|The beach by the Nahwitti campsite|
After I finished filling up my water bottles, I tried to gauge how deep the river was. Where I was standing it didn't go past my ankles. It didn't look like it got much deeper anywhere else. I thought I could try walking across, and if it got too deep, I would just turn back. I took a couple of steps and it was still ankle deep. I took another few steps and it was still pretty shallow. Then, out of nowhere, I sank in to my knees. I probably should have turned around here, but for some reason I kept going. Soon the water was up to my thighs, getting very close to my hips. At this point I figured I was soaked anyways, so I might as well trudge across the rest of the river. I made it across, completely soaked from my waist down. My Gore-Tex hiking boots are incredibly water proof, but unfortunately they have no protection to water coming in through the top, so I ended up filling my boots as the Irish would say.
You would think that I would be in the clear now that I was across the water, but this ordeal was just getting started. Without going into the river again and going up or down stream, there was no easy access back up to the trail. The other cable car platform was a good ways up from the river, and unlike on the other side, there were no trails to give access to the river. My only options were turning around (which would have been the smart thing to do) or trying to pull myself up an extremely steep bank. I thought to myself that I had already come this far and I didn't want to have gotten soaked for nothing, so I elected to try to pull myself up the bank. After a bit of struggling I managed to get up the bank, where I was positive that I would be finished with the unpleasant situation I had put myself in.
Unfortunately, I was wrong once again. The other cable car platform was maybe 20 feet away, but sadly that was 20 feet through really thick vegetation, over many fallen trees, and across really uneven ground that was obscured with tree branches and bushes. It was impossible to tell what was solid ground and what was something I would go right through, and all of the bushes in the area were growing so tight together that going through them was almost like trying to go through a brick wall. I ended up crossing over a series of fallen trees with no solid ground between them, so I had to pull myself from one tree to the next very carefully. After about five minutes of this, I reached a dead end where the only place to go was back down the bank, so I had no choice but to go back and try to find another way through. I abandoned the tree idea and tried to fight through the vegetation, which was even harder. I got pretty scratched up from this, and based on some of the rashes I developed later, I'm sure some of these plants weren't meant to be touched. Eventually I burst out of the bushes back onto the trail. I threw down my hiking poles, raised my arms up, and loudly declared "I win, what now trail?" Then I took a good look at myself and saw all of the dirt, mud, and blood, and decided to retract my declaration of victory. This was a stalemate at best.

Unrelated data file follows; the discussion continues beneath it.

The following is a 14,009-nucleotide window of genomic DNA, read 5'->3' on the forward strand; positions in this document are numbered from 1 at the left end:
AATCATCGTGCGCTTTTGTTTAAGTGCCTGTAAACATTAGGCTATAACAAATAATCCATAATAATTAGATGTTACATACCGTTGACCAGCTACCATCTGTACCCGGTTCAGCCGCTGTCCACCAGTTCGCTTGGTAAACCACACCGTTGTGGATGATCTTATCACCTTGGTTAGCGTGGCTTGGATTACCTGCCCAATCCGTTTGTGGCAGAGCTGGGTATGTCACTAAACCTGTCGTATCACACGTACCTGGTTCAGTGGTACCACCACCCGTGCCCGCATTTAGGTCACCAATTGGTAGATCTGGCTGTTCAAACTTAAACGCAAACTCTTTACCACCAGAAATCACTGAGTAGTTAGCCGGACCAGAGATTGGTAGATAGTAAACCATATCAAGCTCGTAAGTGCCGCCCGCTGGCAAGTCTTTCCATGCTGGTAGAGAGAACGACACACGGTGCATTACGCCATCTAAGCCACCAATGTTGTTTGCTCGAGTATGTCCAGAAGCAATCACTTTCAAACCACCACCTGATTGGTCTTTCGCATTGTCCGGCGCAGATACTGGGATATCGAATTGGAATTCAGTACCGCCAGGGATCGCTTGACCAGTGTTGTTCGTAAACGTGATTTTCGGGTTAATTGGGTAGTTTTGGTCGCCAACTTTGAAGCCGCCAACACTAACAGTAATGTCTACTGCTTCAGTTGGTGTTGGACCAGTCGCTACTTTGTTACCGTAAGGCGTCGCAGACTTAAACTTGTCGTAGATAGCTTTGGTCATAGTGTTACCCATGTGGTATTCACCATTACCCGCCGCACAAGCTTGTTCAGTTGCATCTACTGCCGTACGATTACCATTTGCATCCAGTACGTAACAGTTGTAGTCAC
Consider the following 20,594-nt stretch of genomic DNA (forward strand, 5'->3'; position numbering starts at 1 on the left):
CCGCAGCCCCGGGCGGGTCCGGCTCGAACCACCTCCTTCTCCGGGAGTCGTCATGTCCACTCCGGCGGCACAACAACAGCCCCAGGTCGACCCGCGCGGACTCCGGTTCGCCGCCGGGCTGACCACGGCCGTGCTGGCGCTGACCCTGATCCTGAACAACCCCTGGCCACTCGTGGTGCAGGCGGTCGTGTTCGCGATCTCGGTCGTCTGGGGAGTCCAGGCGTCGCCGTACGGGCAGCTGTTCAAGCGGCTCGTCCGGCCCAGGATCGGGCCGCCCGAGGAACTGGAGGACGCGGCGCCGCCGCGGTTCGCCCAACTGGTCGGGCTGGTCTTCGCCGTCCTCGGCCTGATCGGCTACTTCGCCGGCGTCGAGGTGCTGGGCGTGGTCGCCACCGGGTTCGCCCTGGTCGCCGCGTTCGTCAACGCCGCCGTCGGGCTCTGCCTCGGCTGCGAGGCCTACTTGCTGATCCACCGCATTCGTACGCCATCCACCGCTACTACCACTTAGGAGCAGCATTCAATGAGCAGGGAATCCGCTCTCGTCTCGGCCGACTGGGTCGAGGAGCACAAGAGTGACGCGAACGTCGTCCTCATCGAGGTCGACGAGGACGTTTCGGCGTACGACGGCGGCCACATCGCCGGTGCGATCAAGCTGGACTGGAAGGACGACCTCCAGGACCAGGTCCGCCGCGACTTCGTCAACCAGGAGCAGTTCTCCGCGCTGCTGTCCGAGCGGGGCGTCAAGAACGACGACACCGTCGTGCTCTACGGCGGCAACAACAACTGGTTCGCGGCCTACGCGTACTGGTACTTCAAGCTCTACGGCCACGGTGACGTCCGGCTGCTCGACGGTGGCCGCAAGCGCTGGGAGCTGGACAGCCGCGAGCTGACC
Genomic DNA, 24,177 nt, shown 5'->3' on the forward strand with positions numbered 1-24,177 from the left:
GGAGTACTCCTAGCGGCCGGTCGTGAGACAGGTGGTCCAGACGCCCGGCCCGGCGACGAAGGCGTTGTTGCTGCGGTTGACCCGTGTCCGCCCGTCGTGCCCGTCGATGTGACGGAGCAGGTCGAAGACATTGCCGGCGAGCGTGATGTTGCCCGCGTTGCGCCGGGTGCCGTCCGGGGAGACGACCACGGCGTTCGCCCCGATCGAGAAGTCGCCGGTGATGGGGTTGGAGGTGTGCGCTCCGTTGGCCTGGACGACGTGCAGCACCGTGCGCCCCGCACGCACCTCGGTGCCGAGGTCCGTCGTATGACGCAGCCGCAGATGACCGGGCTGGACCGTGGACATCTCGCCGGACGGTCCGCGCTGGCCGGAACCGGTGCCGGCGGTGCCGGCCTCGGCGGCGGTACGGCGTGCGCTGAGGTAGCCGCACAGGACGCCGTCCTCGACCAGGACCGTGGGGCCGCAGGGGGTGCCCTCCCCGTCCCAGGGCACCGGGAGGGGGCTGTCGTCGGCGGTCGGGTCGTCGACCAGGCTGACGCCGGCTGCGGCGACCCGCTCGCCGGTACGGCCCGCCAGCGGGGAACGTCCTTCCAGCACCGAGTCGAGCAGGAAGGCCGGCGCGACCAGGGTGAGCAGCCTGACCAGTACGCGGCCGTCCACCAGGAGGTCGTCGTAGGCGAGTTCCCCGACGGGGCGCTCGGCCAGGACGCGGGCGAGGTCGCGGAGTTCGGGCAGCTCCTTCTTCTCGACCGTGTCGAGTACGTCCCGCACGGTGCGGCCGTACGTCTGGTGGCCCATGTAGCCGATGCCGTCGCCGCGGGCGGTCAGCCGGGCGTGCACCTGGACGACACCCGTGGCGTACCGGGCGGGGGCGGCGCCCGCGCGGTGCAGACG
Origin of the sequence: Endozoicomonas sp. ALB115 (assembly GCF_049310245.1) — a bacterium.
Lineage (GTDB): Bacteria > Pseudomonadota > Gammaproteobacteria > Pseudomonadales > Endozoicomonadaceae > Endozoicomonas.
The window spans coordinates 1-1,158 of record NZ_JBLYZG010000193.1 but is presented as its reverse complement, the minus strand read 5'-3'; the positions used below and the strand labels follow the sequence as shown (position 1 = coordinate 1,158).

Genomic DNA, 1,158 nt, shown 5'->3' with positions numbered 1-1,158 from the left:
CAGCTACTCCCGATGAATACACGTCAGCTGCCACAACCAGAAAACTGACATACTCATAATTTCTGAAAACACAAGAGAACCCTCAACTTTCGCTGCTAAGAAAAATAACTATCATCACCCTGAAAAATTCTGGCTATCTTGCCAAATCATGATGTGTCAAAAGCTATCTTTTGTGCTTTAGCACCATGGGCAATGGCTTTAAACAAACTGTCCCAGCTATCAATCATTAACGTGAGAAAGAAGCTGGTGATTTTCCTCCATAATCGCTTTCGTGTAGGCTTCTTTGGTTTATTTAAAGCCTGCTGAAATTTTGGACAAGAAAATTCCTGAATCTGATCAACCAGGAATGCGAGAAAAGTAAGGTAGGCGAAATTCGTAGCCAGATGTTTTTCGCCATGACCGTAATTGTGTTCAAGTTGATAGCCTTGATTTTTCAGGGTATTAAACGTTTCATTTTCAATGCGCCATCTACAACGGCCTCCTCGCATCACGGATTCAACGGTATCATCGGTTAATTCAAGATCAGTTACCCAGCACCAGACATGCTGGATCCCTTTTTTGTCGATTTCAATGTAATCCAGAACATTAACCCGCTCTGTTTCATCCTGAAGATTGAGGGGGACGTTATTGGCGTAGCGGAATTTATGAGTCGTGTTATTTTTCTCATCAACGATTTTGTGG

|The trail to the river crossing|
Just to really rub some salt in my wounds, a couple of minutes later I came to a stretch of trail that was almost as low down as the river. I wondered if the trail had deliberately altered its route just to make me feel even stupider. It was beginning to feel like a sentient being.
|Crossing here would have been much nicer|
The next section of trail went through a pretty dense forest, and I managed to lose the trail a couple of times. At one point I turned onto what I think was an animal track or maybe an old trail. I got back on the trail and began wondering if I would do anything right ever again.
I climbed over "Long Leg Hill" which was pretty strenuous. There was a bit of rope work on this climb, and I had quite a few close calls on some slippery roots. After I reached the top, I descended the longest set of stairs on the trail. It wasn't too difficult, but I can imagine in heavy rain it would be really slow, and fairly dangerous.
After the Nahwitti Stairs I was on the beach again. I managed to find a good water source here which made me quite happy, as I had heard not to count on water until Irony Creek. There were a few short sections on the beach broken up by short inland trails. After a bit of hiking I came out to a long section of beach that led towards Cape Sutil, the northernmost point on Vancouver Island.
|Cape Sutil in the background|
After Cape Sutil the trail got a lot easier, with quite a bit of beach hiking. At this point I had seen the majority of ropes on the trail, and while I might have run into one or two more, that part was basically over.
At most of the beach accesses I had to go over large clusters of drift wood, and some of the beach sections involved hiking over slippery rocks, but otherwise the rest of the day wasn't too strenuous.
I got to Shuttleworth Bight where the Irony Creek campsite was. I stopped here, setting up with the luxury of a tent pad again. As some pretty dark clouds had blown in, I didn't spend too much time on the beach, going to bed pretty early. I took my socks off and immediately told myself not to think of the state of my feet. Being the bright fellow that I am, I never really dumped my boots out after the river crossing, or tried to dry my socks, so I was hiking in wet boots all day (that whole waterproof thing works both ways apparently).
Some light rain came in later on, quickly turning to heavy rain. This was the first good storm I had set my Big Agnes tent up in, and it held up remarkably well, despite once again not being properly staked.
I fell asleep knowing that the next day, in which I would attempt to hike all the way to the end of the trail at Nissen Bight, would be my longest day on the trail. I hoped my body, which was quickly getting very beaten up, would hold out.